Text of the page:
This week, Your Three Words are accompanied by Belle & Sebastian's latest single, "Write About Love."
The seven original members of Belle & Sebastian first converged at Glasgow's Stow College in 1996, after vocalist/guitarist Stuart Murdoch decided to record an album as his final project in a music business class. While only intended as a short-term venture, the release of "Tigermilk" kicked off a chain of events that would result in the band signing to a label, releasing seven studio albums, and touring the world over the course of the next fifteen years.
Along with Murdoch, the current lineup includes Richard Colburn (drums), Mick Cooke (trumpet), Chris Geddes (keys), Stevie Jackson (vocals, guitar), Bobby Kildea (guitar, bass) and Sarah Martin (violin, vocals). Recorders, vintage synthesizers and the occasional orchestra are just a few of the supplemental sounds on many B&S songs, and we recently had a chance to ask Martin about the band's diverse instrumentation.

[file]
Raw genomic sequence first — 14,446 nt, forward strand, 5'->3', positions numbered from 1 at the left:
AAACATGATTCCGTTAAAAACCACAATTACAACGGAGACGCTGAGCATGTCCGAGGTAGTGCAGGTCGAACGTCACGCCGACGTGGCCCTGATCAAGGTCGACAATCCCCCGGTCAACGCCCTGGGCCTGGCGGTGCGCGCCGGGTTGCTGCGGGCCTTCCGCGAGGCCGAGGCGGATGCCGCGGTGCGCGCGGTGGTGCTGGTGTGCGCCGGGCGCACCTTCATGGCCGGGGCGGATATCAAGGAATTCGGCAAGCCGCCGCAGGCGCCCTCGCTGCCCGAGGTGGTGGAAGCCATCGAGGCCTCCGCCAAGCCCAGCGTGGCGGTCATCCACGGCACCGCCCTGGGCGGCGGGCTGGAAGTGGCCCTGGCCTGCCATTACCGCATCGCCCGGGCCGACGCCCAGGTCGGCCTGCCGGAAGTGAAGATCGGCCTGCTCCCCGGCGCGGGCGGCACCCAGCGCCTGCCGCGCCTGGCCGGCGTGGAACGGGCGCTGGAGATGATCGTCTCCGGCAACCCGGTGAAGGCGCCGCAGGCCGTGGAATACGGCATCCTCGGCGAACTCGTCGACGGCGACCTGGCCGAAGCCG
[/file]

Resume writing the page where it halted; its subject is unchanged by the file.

"There probably isn't much we haven't used already," she said. "Personally, I'd like there to be more brass, especially live. Particularly trombones, tubas, big loud things!"
Before kicking off their world tour in 2010, the band travelled to California to record "Write About Love."
When asked if the change of location influenced their creative process in the studio, Martin said, "I think the distance probably does give us a certain reflective feeling about home, and about the people, places, and situations in the songs, which may have an effect on the way we made the record." She added, "Most likely, we'll make our next album in Glasgow, which will be strange after so long. We haven't done a whole album here this century!"
The next leg of their tour is set to begin in March, yet amidst their busy schedules the members of B&S have always managed to make time for interacting personally with fans.
"We used to write letters back to as many people as we could, before we had the Q&A forum on our website," said Martin. "We were always aware that the rise of the internet played a big part in the band getting enough fans to make it past the first couple of albums, quite a few members of the band were pretty comfortable being part of the extended B&S online community."